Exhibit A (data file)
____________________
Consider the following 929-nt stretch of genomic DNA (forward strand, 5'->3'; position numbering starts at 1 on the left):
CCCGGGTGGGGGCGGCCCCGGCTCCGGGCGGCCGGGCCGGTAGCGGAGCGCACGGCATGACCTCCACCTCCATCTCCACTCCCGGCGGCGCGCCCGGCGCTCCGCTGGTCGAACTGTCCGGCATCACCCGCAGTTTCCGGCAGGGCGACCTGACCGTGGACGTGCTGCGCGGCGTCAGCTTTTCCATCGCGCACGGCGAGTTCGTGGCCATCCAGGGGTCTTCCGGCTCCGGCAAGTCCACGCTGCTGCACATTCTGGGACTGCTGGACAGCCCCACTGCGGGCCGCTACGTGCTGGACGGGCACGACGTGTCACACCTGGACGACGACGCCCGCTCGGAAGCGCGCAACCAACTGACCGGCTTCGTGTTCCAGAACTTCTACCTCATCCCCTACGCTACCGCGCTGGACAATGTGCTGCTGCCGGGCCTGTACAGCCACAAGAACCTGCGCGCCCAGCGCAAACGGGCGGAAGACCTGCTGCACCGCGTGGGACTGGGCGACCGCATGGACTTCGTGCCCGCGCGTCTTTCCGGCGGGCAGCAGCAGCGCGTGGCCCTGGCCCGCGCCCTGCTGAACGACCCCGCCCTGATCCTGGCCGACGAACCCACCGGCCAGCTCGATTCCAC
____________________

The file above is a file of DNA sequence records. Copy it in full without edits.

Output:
Consider the following 929-nt stretch of genomic DNA (forward strand, 5'->3'; position numbering starts at 1 on the left):
CCCGGGTGGGGGCGGCCCCGGCTCCGGGCGGCCGGGCCGGTAGCGGAGCGCACGGCATGACCTCCACCTCCATCTCCACTCCCGGCGGCGCGCCCGGCGCTCCGCTGGTCGAACTGTCCGGCATCACCCGCAGTTTCCGGCAGGGCGACCTGACCGTGGACGTGCTGCGCGGCGTCAGCTTTTCCATCGCGCACGGCGAGTTCGTGGCCATCCAGGGGTCTTCCGGCTCCGGCAAGTCCACGCTGCTGCACATTCTGGGACTGCTGGACAGCCCCACTGCGGGCCGCTACGTGCTGGACGGGCACGACGTGTCACACCTGGACGACGACGCCCGCTCGGAAGCGCGCAACCAACTGACCGGCTTCGTGTTCCAGAACTTCTACCTCATCCCCTACGCTACCGCGCTGGACAATGTGCTGCTGCCGGGCCTGTACAGCCACAAGAACCTGCGCGCCCAGCGCAAACGGGCGGAAGACCTGCTGCACCGCGTGGGACTGGGCGACCGCATGGACTTCGTGCCCGCGCGTCTTTCCGGCGGGCAGCAGCAGCGCGTGGCCCTGGCCCGCGCCCTGCTGAACGACCCCGCCCTGATCCTGGCCGACGAACCCACCGGCCAGCTCGATTCCAC